You’ve surely noticed this pattern too. A terrorist atrocity occurs. We condemn it. There is a counter-reaction which targets people who had nothing to do with the terrorist atrocity. We condemn that too. There is a further counter-reaction which posits that those who condemn the unrelated reaction have sympathy or support the initial act of violence. And so the cycle goes on, with everyone swept up in hysteria, except for those who perpetuated the atrocity in the first place.
I think the problem we have in these big civilisation debates is that most of us do not know or do not want to acknowledge our histories. Ages of empire are glossed over, romanticised or glorified, in both the east and west. Brutality, transgression, oppression: there is no room for these in our image of ourselves. On all sides, we hold the other accountable for their past and present wrongs, but refuse to acknowledge the crimes of those we champion. We have planks in our eyes, which are covered with blinkers, while our heads are buried in the sand.
We may not like what you wear, but we’ll defend your right to wear it… Oh, no, sorry, that’s not it… What was it? Oh yes… We may not like what you say, but we’ll defend your right to say it…
But only if we agree with you and if it’s especially insulting to people we don’t like, and if it helps inflame community tensions… but not if it’s something sensible like suggesting that it’s wrong to threaten women with arrest if they don’t remove their tops…
In that case you can just shut up, because liberté, égalité and fraternité only apply to people who recognise the importance of wearing beachwear designed by a great Frenchman, who named his garment after a beautiful Pacific atoll, five days after the first of 23 nuclear weapons tests rendered it uninhabitable… And they claim the burkini is a celebration of explosive violence!
No, freedom of expression is not about minorities choosing what they wear or how they enjoy their beach holiday… Freedom of expression is about defending great European traditions like freedom itself, liberty, independence, privilege, unrestraint, indulgence, abandonment and, well, any synonym that takes our fancy on any particular day, which of course only free people can really, truly understand…
It is about being free to be free to be free, and that includes being free from being free if being free undermines freedom. Thus it is the right of the state and its authorities to force women to adopt the national uniform of beachgoers everywhere, in the name of freedom. It is the right of authorities to compel, coerce and oblige individuals to do not as they please, but as others please, in the name of freedom. Indeed that is the defence of freedom itself!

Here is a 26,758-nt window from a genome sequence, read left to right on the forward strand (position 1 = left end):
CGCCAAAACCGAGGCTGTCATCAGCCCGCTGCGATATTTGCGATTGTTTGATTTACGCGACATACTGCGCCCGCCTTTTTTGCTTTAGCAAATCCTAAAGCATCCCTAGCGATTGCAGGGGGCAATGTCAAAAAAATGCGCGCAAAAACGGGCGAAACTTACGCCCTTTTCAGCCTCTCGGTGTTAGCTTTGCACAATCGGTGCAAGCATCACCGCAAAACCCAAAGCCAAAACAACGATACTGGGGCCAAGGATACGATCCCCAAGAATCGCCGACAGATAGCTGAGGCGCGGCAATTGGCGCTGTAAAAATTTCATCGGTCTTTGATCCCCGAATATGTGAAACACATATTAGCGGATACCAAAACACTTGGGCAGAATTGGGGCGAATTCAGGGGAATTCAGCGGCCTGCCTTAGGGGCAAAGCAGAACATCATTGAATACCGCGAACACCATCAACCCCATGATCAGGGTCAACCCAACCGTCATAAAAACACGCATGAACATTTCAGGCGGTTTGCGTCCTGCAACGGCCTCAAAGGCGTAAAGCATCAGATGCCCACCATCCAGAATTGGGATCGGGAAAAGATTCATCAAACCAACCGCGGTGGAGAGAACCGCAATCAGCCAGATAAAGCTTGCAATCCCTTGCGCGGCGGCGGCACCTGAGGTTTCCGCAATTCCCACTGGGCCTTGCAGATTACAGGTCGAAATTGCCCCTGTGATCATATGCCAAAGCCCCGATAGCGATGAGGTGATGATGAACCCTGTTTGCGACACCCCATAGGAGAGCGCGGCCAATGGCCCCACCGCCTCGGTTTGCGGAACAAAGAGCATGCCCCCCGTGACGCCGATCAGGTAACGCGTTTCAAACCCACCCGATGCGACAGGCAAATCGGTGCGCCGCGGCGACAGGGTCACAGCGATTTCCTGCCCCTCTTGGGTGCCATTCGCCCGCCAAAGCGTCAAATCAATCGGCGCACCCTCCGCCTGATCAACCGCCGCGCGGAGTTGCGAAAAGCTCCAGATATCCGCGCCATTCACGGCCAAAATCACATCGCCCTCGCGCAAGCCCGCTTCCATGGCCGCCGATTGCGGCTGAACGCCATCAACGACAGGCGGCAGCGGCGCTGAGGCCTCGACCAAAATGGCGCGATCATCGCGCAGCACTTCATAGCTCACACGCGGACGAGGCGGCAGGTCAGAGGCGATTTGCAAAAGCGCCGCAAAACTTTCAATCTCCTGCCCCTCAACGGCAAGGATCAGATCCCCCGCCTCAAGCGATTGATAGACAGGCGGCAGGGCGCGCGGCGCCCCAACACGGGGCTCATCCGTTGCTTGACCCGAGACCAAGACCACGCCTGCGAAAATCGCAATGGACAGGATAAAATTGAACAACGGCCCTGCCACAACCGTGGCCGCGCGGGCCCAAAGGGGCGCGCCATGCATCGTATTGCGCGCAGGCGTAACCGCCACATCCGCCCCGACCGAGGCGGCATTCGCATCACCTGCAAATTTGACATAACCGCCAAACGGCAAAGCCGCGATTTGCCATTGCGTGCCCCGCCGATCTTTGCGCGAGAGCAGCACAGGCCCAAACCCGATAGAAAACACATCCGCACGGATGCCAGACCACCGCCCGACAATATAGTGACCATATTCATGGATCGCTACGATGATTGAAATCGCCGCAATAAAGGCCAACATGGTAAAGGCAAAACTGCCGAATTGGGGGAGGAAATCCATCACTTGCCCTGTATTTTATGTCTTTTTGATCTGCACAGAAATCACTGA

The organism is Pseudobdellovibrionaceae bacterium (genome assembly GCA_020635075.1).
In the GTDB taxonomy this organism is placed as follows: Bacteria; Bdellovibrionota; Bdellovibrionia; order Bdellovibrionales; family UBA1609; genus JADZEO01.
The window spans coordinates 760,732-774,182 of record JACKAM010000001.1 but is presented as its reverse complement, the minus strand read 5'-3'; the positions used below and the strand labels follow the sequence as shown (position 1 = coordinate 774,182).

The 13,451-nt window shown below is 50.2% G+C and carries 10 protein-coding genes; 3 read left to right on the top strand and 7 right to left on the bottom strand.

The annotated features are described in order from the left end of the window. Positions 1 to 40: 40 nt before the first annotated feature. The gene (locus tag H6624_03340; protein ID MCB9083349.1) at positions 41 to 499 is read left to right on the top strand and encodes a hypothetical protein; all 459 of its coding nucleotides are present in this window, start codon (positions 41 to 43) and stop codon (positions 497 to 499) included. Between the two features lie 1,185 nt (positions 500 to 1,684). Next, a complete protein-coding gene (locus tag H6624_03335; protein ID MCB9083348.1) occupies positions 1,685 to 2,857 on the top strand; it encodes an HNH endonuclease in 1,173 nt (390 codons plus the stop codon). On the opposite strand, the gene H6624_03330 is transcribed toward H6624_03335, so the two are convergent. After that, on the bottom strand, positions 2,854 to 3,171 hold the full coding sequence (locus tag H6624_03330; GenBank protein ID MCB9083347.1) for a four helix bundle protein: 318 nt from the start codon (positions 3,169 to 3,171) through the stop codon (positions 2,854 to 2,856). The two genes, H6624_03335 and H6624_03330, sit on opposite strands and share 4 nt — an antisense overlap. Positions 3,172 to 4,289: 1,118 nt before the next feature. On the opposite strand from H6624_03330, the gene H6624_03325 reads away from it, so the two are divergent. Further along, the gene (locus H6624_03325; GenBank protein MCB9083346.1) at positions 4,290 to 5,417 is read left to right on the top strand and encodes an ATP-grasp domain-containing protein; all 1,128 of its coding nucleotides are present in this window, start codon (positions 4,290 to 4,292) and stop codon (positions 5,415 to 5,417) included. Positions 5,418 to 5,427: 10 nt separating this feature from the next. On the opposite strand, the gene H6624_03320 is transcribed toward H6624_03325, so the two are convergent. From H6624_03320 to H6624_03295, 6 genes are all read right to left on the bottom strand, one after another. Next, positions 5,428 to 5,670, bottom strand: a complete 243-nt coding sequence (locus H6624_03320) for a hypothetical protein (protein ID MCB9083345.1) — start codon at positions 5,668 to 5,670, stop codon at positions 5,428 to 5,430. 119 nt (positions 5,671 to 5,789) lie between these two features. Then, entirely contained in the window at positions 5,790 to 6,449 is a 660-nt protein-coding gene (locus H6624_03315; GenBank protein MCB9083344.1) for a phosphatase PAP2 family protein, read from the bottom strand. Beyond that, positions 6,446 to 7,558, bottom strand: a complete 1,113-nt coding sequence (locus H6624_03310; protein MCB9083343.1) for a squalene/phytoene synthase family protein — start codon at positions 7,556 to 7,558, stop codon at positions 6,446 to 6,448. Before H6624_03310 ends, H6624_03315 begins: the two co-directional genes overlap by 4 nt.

So say yes to racial slurs, to the targeting of minorities, to insulting the powerless, to criminalising the innocent, to colonial expeditions and jingoistic expressions of solidarity with the powerful. Send those third-generation immigrants back home. Bring the de-veiling ceremonies enforced in Algeria in the 1950s to the towns and suburbs of France. Rekindle all that once made France so great: the brutal supremacist violence of empire, the sneering and mocking voice of secular rationalism, the disavowal of anything sacred other than the beloved symbols of the Republic. Let the world taste this peculiar elixir of freedom!
If there is a clash of civilisations unfolding before us, it is not as our social commentators imagine it, for Daesh and French authorities are on the same side here, both telling women how they should dress, as if the private realm were the property of the state. If there is a clash, it is between ordinary people who cherish their individual liberties, and ideological states which wish to police them. ‘Freedom!’ they chant, with weapons charged. ‘Be free,’ they insist, as they trample on the freedoms of little people everywhere.
Freedom is about being free to be free to be free, which includes being free from being free if freedom is undermined by said freedom. This is a freedom which insists, “I do not care if you do not like what I have to say, but I’ll defend to your death my right to say it.” This is a freedom in which true freedom comes from conforming to the whims of the majority, from obeying the strictures of a freedom-giving ideology and from giving up self-determination.
In short, you will never be truly free until you have given up your faulty notions of freedom. Long live freedom!
Religion is all too frequently abused to mobilise the masses in the service of the most unholy of causes. Outright lies, false propaganda, bogus miracles, spurious scholarship and emotional blackmail: all legitimate means in both the proselytiser’s and the politician’s toolkit. It is true that skepticism is the beginning of faith, but I also believe a healthy regular dose is essential to maintain and keep your faith alive and true.